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I don't actually want to modify either database, just get the data.

I know how to connect to each database individually, with these connection strings:

Provider=SQLOLEDB.1;Data Source={0};Initial Catalog={1};Integrated Security=SSPI;Persist Security Info=False;

Provider=OraOLEDB.Oracle.1;Data Source={0};User ID={1};Password={2};Persist Security Info=True;

But how can I get this overlapping data together? Is that even possible, especially considering that one is Oracle and one is SQL Server? Or would it be better to do the SELECT statements on each database individually and then match them after?


For example, how would I get all students that are 10 years old and like the color blue? two tables

Notice that all items in DatabaseB have an ID that maps to DatabaseA, but not the other way around.

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5  
I'm assuming from the connection strings that you have one SQL Server database and one Oracle database. Can you create a database link in Oracle that points to the SQL Server database or create a linked server in SQL Server that points to Oracle? If so, which of these would be architecturally more appropriate? What operating system is the Oracle database using? –  Justin Cave Jan 15 '13 at 19:19

8 Answers 8

up vote 5 down vote accepted
+50

I have done this with MySQL,Oracle and SQL server. You can create linked servers from a central MSSQL server to your Oracle and other MSSQL servers. You can then either query the object directly using the linked server or you can create a synonymn to the linked server tables in your database.

Steps around creating and using a linked server are:

  1. On your "main" MSSQL server create two linked servers to the servers that contains the two databases or as you said database A and database B.
  2. You can then query the tables on the linked servers directly using plain TSQL select statements.

To create a linked server to Oracle see this link: http://support.microsoft.com/kb/280106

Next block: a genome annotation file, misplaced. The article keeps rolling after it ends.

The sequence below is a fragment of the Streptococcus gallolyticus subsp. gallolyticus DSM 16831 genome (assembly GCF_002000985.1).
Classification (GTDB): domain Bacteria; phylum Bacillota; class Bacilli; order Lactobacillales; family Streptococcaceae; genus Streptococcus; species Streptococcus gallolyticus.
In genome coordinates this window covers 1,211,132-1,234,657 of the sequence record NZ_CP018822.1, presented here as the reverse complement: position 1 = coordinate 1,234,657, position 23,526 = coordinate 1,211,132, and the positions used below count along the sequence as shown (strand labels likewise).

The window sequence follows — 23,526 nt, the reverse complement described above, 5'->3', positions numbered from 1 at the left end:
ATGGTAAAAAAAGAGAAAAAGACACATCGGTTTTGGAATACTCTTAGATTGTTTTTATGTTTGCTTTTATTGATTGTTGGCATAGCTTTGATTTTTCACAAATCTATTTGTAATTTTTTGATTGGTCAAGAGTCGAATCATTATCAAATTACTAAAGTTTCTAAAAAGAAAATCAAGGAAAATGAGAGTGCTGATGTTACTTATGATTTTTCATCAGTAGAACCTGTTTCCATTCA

A little more about synonyms. If you are going to be using these linked server tables in a LOT of queries it might be worth the effort to use synonymns to help maintain the code for you. A synonymn allows you to reference something under a different name.

So for example when selecting data from a linked server you would generally use the following syntax to get the data:

SELECT *
FROM Linkedserver.database.schema.table

If you created a synonym for Linkedserver.database.schema.table as DBTable1 the syntax would be:

SELECT *
FROM DBTable1

It saves a bit on typing plus if your linked server ever changed you would not need to go do changes all over your code. Like I said this can really be of benefit if you use linked servers in a lot of code.

On a more cautionary note you CAN do a join between two table on different servers. HOwever this is normally painfully slow. I have found that you can select the data from the different server into temp tables and joining the temp tables can generally speed things up. Your milage might vary but if you are going to join the tables on the different servers this technique can help.

Let me know if you need more details.

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1  
This does work I use it daily in one of our applications. However if performance is a concern you may want to either think about data replication or materialized views through a link. –  xQbert Jan 28 '13 at 18:08
    
Indeed performance can be bad over linked servers. –  Namphibian Jan 28 '13 at 18:33

Assuming the databases are on the same server, you should be able to do something like this:

SELECT t.field1, t.field2
FROM database.schema.table t
JOIN database2.scheme.table2 t2 
   on t.id = t2.id
WHERE t2.field3 = ...

If the databases are on separate servers, look into using Linked Servers.

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Does it matter that one is an SQL Server database and the other an Oracle database? –  Kalina Jan 15 '13 at 19:26
1  
@bonCodigo -- just happened in the past couple hours -- not sure who the hater is -- you can definitely link from SQL Server to Oracle on the same machine though (as others have answered and received up votes)... My guess is someone really wants the bounty and downvoted the other answers... –  sgeddes Jan 28 '13 at 14:49